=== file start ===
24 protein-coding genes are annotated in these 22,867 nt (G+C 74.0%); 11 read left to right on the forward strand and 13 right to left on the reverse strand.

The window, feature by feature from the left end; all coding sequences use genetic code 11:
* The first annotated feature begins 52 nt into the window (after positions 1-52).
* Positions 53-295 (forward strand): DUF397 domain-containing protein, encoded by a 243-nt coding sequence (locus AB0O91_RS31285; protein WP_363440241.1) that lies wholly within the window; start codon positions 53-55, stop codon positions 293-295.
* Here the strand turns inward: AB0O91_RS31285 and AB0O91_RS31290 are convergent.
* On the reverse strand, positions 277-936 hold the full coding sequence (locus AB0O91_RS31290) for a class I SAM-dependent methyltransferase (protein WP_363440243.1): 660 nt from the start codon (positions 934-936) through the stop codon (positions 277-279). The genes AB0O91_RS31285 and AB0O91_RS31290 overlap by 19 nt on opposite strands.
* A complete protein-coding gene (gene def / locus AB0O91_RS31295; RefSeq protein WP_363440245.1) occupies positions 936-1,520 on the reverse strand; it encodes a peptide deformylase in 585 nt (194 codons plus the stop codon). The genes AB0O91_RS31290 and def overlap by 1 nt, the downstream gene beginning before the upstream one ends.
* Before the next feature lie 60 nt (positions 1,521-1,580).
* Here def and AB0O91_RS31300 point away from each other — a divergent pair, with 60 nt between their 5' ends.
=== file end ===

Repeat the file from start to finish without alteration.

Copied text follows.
24 protein-coding genes are annotated in these 22,867 nt (G+C 74.0%); 11 read left to right on the forward strand and 13 right to left on the reverse strand.

The window, feature by feature from the left end; all coding sequences use genetic code 11:
* The first annotated feature begins 52 nt into the window (after positions 1-52).
* Positions 53-295 (forward strand): DUF397 domain-containing protein, encoded by a 243-nt coding sequence (locus AB0O91_RS31285; protein WP_363440241.1) that lies wholly within the window; start codon positions 53-55, stop codon positions 293-295.
* Here the strand turns inward: AB0O91_RS31285 and AB0O91_RS31290 are convergent.
* On the reverse strand, positions 277-936 hold the full coding sequence (locus AB0O91_RS31290) for a class I SAM-dependent methyltransferase (protein WP_363440243.1): 660 nt from the start codon (positions 934-936) through the stop codon (positions 277-279). The genes AB0O91_RS31285 and AB0O91_RS31290 overlap by 19 nt on opposite strands.
* A complete protein-coding gene (gene def / locus AB0O91_RS31295; RefSeq protein WP_363440245.1) occupies positions 936-1,520 on the reverse strand; it encodes a peptide deformylase in 585 nt (194 codons plus the stop codon). The genes AB0O91_RS31290 and def overlap by 1 nt, the downstream gene beginning before the upstream one ends.
* Before the next feature lie 60 nt (positions 1,521-1,580).
* Here def and AB0O91_RS31300 point away from each other — a divergent pair, with 60 nt between their 5' ends.